Friday, June 17, 2011

Ten Reasons Why Magical Mystery Tour is the Best Beatles Album (and How Anyone Who Says Otherwise is Wrong)

1) Listen to that first song. This isn’t just some random number or a silly little introduction to the concert you’re about to see. This is a DECLARATION! COME ONE! COME ALL! STEP RIGHT THIS WAY! ROLL UP FOR THE MAGICAL MYSTERY TOUR! This is easily their greatest album opener ever. It’s so declarative. It makes you go, “Whatever they’re selling, I want it.” It pulls you in from the beginning, which is exactly what an album opener should do. All Revolver’s got is a song about taxes. What exactly is so appealing about taxes? See? You’ve lost me already.

2) There are no bad songs on this album. Not a one. Now I know what you’re saying. You’re saying, “Oh, come on! The White Album and Abbey Road have better songs!” Maybe. But you know what else they have? Bad songs. Think about it. Everyone has at least one song they always skip on the White Album. Same goes for Abbey Road, only in that case it’s either “Oh! Darling” or “Octopus’s Garden.” Magical Mystery Tour has none of those. You will listen to this album straight through every single time and enjoy every minute of it.

3) When it comes to drummers, Ringo is pretty much as average as they come. He could keep a steady beat, sure, but he’s the only famous drummer I can think of that actually REGRESSED over time. But this album? I wouldn’t dare call his drumming bad on this album. In fact, I’d say it’s pretty good. He gets some nice jazz beats going and keeps it all interesting throughout. However, “Tomorrow Never Knows” remains his best drum beat, like, ever.

4) “Blue Jay Way” is George Harrison’s best song. There. I said it. “While My Guitar Gently Weeps?” “Something?” Too bluesy. Too melodramatic. But “Blue Jay Way?” That song is ahead of its time. He used experimental effects that you still barely ever see in modern music. Just listen to that echoing chorus played in reverse in the background, or how about that constant changing of the pitch of the drums toward the end? Psychedelic, man.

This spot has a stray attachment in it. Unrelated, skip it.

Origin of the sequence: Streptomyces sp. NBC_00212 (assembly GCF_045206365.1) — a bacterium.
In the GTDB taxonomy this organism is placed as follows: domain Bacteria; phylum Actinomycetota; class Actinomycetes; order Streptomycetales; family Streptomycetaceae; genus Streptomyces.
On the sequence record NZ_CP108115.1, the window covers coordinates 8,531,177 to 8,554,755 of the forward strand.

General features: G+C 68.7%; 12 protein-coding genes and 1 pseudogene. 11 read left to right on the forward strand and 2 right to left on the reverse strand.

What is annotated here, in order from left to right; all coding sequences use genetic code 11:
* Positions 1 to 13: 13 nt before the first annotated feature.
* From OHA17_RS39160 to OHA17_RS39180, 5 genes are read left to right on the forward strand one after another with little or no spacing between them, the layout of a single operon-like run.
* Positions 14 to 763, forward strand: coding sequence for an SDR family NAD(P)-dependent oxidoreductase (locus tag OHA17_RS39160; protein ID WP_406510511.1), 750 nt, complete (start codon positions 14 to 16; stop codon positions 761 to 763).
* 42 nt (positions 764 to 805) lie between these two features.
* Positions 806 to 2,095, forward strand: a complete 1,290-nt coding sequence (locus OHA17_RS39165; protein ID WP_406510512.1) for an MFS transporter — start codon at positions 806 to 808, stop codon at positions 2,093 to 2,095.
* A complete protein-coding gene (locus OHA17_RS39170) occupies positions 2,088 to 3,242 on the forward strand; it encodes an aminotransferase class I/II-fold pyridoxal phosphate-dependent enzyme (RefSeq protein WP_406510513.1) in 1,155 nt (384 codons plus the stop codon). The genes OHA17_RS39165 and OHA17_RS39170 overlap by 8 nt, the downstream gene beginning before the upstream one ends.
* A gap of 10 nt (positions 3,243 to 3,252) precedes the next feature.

5) I buried Paul. Rotate the picture in the booklet 90 degrees, and you’ll see the skull. Call 537-1438 to get closer to the truth.

6) To me, this album symbolizes when the Beatles were most “together.” I dunno about you, but I typically remember each album post-Sgt. Pepper as having some kind of problem internally in the group, like the controversy over whether or not Paul rerecorded Ringo’s parts himself or George’s bitterness on the Let It Be album over his playing being almost completely controlled by the rest of the band (mainly Paul). This album was an afterthought soundtrack for their pet project of a movie. They collaborated and worked together evenly because they legitimately wanted to make something great together. Incidentally, the track “Flying” is pretty much the only track of theirs to give equal singing time to each member.